These are encrypted with the master key that the KDC shares with B. They are sent to B to establish connection and prove A’s identity.

3. A stores the session key for use in the upcoming session and forwards to B the information that originated at the KDC for B. This information is protected from eavesdropping, because it is encrypted by the master key, Kb. B knows the session key, A’s identity, and that the information originated at the KDC.

4. B then sends a nonce, N2, to A, using a newly minted session key for encryption.

5. Using the session key, A responds with f(N2), where f is a function that performs some transformation on N2 (e.g., adding one) (Stallings, 2003 pgs 214-15).

In conclusion, the above explained how DES works, why 3DES is now used, why the middle portion of 3DES is a decryption rather than an encryption, and explain a nonce and a key distribution center.

Works Cited

Moskowitz, Robert. (1999). DES is dead. Long Live… well, um, what? Network Computing, vol. 10 issue 6. Retrieved October 22, 2005, from, EBSCO Host Research Databas

Stallings, William. (2003). Cryptography and Network Security: Principles and Practice. New Jersey: Pearson Education, Inc.
Joshua Maluchnik, M.I.T., MCP/MCTS
Account Executive
Tranztec Solutions, Inc.

Data Recovery Equipment

Today, computers are an integral and indispensable part of the IT world. No matter what your line may be, finance, education, business consulting and investigation, IT information security, or else. In fact, most people always take it for granted. You should never brag your computer can be failure-free.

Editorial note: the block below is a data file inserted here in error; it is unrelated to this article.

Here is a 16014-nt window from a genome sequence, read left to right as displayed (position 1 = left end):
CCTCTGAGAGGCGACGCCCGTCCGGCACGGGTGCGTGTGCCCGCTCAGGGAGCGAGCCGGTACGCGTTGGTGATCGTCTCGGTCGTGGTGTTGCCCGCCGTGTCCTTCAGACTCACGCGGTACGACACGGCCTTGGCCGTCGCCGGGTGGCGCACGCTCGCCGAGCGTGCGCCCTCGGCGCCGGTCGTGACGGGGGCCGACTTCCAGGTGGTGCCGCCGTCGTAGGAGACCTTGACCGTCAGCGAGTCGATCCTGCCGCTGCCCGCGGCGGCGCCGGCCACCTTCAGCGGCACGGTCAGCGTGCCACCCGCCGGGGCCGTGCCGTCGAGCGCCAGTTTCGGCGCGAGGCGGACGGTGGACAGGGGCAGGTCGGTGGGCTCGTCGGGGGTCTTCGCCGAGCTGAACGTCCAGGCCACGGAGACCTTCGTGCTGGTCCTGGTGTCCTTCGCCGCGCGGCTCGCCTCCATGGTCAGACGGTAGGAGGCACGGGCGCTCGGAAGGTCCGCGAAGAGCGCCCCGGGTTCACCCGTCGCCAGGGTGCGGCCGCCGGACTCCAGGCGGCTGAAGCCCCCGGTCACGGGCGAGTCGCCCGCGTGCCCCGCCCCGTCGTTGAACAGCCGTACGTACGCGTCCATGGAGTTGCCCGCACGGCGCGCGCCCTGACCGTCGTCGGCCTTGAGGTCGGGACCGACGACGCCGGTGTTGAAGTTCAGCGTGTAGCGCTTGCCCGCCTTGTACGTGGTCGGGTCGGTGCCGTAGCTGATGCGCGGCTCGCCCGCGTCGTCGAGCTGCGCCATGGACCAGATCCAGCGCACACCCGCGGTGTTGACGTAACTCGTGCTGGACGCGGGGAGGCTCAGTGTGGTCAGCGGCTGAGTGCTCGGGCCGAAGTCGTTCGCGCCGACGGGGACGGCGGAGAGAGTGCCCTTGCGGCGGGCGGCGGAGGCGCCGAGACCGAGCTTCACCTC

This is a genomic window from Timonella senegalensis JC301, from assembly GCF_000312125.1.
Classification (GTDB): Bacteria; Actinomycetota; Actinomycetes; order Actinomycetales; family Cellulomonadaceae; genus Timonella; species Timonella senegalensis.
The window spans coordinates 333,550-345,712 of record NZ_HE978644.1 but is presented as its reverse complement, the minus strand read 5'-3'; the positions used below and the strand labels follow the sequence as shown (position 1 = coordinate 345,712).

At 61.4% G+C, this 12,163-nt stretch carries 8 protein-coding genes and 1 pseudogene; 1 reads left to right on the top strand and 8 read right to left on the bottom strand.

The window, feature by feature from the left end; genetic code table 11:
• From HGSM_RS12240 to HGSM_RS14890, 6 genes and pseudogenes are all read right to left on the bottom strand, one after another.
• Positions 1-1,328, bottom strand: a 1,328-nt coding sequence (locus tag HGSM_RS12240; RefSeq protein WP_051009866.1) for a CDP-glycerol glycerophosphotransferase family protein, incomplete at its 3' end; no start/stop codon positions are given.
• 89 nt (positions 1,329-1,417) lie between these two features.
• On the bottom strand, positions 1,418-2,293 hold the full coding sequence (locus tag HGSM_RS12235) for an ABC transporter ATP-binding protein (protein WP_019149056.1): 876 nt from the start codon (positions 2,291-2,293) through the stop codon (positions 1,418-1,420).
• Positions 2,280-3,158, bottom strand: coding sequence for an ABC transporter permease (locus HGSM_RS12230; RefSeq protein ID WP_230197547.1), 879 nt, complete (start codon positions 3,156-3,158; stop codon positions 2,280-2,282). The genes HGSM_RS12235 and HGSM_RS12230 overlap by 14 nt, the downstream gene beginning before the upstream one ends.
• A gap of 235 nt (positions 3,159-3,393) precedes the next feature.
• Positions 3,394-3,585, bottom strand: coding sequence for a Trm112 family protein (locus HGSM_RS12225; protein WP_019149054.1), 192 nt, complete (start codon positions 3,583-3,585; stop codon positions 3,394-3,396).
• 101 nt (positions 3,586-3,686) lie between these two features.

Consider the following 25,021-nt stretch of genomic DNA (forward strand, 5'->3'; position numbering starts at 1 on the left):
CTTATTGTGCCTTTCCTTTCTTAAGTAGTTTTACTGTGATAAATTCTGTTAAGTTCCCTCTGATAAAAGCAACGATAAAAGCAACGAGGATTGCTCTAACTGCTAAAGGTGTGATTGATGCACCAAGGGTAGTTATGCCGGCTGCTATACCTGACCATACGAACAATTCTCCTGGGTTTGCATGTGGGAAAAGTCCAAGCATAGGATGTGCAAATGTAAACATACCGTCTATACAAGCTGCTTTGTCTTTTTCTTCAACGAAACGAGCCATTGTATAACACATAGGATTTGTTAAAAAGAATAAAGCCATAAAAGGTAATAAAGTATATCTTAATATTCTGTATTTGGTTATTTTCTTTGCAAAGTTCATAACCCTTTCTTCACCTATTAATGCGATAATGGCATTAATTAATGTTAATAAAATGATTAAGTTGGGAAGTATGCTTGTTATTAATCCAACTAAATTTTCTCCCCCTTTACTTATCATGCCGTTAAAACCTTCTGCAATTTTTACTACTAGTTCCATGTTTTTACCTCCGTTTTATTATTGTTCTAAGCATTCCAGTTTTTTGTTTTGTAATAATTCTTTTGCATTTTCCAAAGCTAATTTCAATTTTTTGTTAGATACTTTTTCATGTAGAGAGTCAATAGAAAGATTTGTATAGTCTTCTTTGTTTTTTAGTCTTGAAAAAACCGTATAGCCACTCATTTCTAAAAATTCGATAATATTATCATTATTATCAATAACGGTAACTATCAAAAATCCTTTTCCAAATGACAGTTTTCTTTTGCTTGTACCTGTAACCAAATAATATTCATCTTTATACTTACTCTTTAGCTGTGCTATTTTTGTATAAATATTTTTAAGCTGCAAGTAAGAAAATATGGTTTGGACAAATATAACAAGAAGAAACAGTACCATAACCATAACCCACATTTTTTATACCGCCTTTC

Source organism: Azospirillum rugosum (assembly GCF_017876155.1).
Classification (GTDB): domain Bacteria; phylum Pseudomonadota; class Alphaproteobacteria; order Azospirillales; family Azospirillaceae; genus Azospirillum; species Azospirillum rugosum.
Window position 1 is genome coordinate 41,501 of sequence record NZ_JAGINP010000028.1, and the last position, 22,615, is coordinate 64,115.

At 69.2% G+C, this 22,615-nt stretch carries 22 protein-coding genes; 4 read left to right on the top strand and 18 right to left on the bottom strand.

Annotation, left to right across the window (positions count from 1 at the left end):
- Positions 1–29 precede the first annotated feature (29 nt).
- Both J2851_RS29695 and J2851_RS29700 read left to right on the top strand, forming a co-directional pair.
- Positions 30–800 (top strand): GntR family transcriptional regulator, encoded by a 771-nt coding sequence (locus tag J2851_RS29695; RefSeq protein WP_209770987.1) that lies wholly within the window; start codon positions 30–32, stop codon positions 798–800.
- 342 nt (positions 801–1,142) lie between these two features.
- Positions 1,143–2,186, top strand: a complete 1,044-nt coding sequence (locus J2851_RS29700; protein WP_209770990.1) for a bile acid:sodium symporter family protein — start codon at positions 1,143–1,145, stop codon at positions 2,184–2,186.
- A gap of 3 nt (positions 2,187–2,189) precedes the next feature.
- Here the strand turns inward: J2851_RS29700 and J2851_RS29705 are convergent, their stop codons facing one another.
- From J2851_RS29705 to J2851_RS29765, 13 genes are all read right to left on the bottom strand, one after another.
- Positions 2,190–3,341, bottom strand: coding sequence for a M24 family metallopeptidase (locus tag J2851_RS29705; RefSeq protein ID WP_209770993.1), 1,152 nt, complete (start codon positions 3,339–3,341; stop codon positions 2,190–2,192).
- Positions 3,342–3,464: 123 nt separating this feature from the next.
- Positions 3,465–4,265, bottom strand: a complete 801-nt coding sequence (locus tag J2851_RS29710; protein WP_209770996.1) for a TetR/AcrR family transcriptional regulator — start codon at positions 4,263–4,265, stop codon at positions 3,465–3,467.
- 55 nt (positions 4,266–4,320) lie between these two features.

The foremost use of computer is data storage. All the data is stored on a physical disk named hard disk drive which is a magnetic layer. And it is more likely to be stricken by a wide variety of reasons, such as a partition lost, system can not access, human mistake (accidental reformatting, deletion), file corruption, power surge, and virus attack, to the worst, these physical level failures typically are head crash, platter scratch, and motor failures caused by overwriting, physical damages, natural disasters, etc.

Sometimes a hard drive has been stricken dead or not working at all without any warning signs, but some other times there may be some clues that something is going bad or amiss. Such changes in performance or sudden blue screens are telltale signs that the hard drive may be on its way to collapse. The most obvious and common sign are clicking, squealing, scraping or grinding noises.

The computer become more involved in our daily life, so the danger of data loss also surfaces.